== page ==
Role of Cytoskeleton in Cell Division

Some Key Points        What keeps a cell from a jelly-like melt down?
How do the chromosomes walk to the opposite ends of a cell?
Are muscles involved in the movements of chromosomes in cells?

The cytoskeleton is a system of microscopic molecular filaments, present in the cytoplasm of all nucleated eucaryotic cells. The cytoskeleton provides an architectural framework upon which the cell can organize the subcell organelles and the metabolic machinery.  It is responsible for sustaining a cell's shape, for the locomotion of a cell, and for the movement of the various organelles within the cell itself. Besides the intracellular movement of organelles, the cytoskeleton is responsible for chromosome movement during cell division and for cytokinesis. This intricate network of protein filaments, which runs throughout cytoplasm, makes up a dynamic, continuously reorganizing framework, not a static scaffolding.

Two structural components of the cytoskeleton are required to efficiently separate the replicated chromosomes during cell division:
        1) the Mitotic Spindle, an array of
microtubular proteins, formed in late G-2 after the centrosomes duplicate.  One end of the mitotic spindle microtubules is anchored in the centrosome and grow outward cross-linking to microtubules from other pole's centrosome. and
        2) the Contractile Ring, an overlapping array of actin/myosin proteins (like the sliding filaments found in muscle).  The ring, which is responsible for cytokinesis, becomes smaller, as it closes like a camera diaphragm, finally dissecting the cell's cytoplasm into two separate domains.

 Three major types of filaments make up the cytoskeleton: actin filaments, microtubules, and intermediate filaments. Actin filaments (microfilaments) occur in a cell in the form of helical polymers of the protein G-actin.  They make bundles of two flexible parallel fibers with a diameter of 7nm. Actin is a highly conserved protein and even though it is universally dispersed through the cytoplasm, actin filaments are most concentrated adjacent to the plasma membrane. They aid in the establishment of shape of the cell and also help a cell adhere to the substratum. Intermediate filaments, in contrast to actin filaments and microtubules, are very stable structures that form a true skeleton in a cell. They are twisted-pair-like fibers made from an assorted complex of proteins. Running across the cytoplasm these filaments provide mechanical strength. In epithelial cells the intermediate filaments span across cell-to-cell junctions providing significant mechanical support. Intermediate filaments are especially important in places where tensile strength is critical. The variety of intermediate filaments includes keratin filaments in human skin cells, neurofilaments in nerve cells, and desmin filaments in muscle cells. The nuclear lamina is a network of intermediate filaments just below the inner nuclear membrane. Intermediate filaments anchor the nucleus and position it within the cell, and they give the cell its elastic properties and its ability to withstand tension.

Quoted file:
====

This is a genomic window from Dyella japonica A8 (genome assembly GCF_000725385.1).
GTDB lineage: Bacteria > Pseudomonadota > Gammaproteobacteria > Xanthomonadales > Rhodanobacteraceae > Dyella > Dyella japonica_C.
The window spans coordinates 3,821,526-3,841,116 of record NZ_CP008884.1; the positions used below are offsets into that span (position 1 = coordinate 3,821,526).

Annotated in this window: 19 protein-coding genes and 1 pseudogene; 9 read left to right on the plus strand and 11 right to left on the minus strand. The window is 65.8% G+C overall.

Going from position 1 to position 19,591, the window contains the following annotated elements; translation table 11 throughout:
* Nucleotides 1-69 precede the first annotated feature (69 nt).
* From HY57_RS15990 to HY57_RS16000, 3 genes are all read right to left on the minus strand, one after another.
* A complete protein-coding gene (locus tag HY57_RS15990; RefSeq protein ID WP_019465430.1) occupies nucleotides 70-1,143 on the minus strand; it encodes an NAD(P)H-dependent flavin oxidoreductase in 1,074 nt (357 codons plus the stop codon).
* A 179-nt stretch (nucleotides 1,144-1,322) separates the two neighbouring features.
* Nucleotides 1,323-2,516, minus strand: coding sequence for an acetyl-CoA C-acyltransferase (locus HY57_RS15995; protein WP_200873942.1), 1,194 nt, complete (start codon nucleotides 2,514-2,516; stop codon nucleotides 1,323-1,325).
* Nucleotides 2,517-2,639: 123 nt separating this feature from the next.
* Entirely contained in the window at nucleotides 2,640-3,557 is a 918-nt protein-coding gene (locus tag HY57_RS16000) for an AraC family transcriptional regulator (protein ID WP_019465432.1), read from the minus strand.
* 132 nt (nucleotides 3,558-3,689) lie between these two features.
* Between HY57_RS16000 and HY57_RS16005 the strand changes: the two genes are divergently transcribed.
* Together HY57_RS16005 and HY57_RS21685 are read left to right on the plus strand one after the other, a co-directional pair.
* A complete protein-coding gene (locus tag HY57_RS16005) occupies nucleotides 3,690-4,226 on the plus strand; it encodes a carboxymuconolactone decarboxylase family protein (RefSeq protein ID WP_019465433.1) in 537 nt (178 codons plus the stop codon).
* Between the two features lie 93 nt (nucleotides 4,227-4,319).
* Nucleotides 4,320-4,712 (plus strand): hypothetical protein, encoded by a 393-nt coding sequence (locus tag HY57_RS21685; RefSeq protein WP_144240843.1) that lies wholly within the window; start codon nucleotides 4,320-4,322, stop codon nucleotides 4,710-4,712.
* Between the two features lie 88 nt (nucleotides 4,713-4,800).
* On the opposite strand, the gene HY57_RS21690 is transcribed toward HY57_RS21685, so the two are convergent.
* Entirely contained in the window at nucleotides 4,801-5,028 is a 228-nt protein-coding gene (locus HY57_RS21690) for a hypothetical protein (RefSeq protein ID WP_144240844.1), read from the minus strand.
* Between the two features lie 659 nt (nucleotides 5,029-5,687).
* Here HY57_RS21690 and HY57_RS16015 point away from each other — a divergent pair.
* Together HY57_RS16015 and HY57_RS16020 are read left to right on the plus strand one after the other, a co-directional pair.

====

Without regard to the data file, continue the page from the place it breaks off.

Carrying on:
Microtubules ( MT) are long, hollow filaments made of globular monomeric proteins, "alpha and beta-tubulin. MT's are more rigid than the other filaments and have a diameter of 25nm. MT's are continuously assembling and disassembling. They have one end attached to the centrosome, a Microtubule Organizing Center ( MTOC). Located near nucleus in animal cells, the MTOC anchors the non-growth end (-) of MT's and thus is the origin site of new MT's.

        Microtubules play an essential role in moving the split chromatids to the newly forming daughter cells during mitosis. Collections of microtubules also form the cilia and the flagella found in protozoans and in the organs of some multicellular animals.